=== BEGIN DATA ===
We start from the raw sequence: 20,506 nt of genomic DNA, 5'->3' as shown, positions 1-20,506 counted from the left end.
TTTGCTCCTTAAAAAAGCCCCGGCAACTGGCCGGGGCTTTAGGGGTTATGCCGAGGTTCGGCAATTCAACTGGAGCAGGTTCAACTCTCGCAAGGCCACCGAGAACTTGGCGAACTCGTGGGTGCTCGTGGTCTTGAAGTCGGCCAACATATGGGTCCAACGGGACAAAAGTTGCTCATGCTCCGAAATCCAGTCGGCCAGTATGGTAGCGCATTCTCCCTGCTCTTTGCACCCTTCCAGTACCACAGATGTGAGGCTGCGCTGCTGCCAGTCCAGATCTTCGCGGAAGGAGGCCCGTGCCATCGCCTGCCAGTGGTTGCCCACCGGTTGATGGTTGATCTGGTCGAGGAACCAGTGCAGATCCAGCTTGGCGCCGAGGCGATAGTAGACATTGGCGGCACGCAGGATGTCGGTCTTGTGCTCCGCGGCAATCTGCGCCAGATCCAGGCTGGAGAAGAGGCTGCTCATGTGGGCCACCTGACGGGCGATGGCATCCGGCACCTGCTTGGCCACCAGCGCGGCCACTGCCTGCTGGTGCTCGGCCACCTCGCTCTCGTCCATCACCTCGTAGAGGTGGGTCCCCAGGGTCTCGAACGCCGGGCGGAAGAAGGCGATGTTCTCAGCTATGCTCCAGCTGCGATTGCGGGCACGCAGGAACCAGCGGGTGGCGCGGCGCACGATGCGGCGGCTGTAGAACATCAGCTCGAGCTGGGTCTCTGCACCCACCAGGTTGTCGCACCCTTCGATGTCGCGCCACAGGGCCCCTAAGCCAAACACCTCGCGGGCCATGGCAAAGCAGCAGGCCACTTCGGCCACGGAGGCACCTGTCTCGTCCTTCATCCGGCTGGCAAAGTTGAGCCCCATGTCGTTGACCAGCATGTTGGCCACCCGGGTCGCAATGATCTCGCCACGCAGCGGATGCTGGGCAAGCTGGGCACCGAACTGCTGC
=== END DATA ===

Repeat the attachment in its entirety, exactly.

We start from the raw sequence: 20,506 nt of genomic DNA, 5'->3' as shown, positions 1-20,506 counted from the left end.
TTTGCTCCTTAAAAAAGCCCCGGCAACTGGCCGGGGCTTTAGGGGTTATGCCGAGGTTCGGCAATTCAACTGGAGCAGGTTCAACTCTCGCAAGGCCACCGAGAACTTGGCGAACTCGTGGGTGCTCGTGGTCTTGAAGTCGGCCAACATATGGGTCCAACGGGACAAAAGTTGCTCATGCTCCGAAATCCAGTCGGCCAGTATGGTAGCGCATTCTCCCTGCTCTTTGCACCCTTCCAGTACCACAGATGTGAGGCTGCGCTGCTGCCAGTCCAGATCTTCGCGGAAGGAGGCCCGTGCCATCGCCTGCCAGTGGTTGCCCACCGGTTGATGGTTGATCTGGTCGAGGAACCAGTGCAGATCCAGCTTGGCGCCGAGGCGATAGTAGACATTGGCGGCACGCAGGATGTCGGTCTTGTGCTCCGCGGCAATCTGCGCCAGATCCAGGCTGGAGAAGAGGCTGCTCATGTGGGCCACCTGACGGGCGATGGCATCCGGCACCTGCTTGGCCACCAGCGCGGCCACTGCCTGCTGGTGCTCGGCCACCTCGCTCTCGTCCATCACCTCGTAGAGGTGGGTCCCCAGGGTCTCGAACGCCGGGCGGAAGAAGGCGATGTTCTCAGCTATGCTCCAGCTGCGATTGCGGGCACGCAGGAACCAGCGGGTGGCGCGGCGCACGATGCGGCGGCTGTAGAACATCAGCTCGAGCTGGGTCTCTGCACCCACCAGGTTGTCGCACCCTTCGATGTCGCGCCACAGGGCCCCTAAGCCAAACACCTCGCGGGCCATGGCAAAGCAGCAGGCCACTTCGGCCACGGAGGCACCTGTCTCGTCCTTCATCCGGCTGGCAAAGTTGAGCCCCATGTCGTTGACCAGCATGTTGGCCACCCGGGTCGCAATGATCTCGCCACGCAGCGGATGCTGGGCAAGCTGGGCACCGAACTGCTGC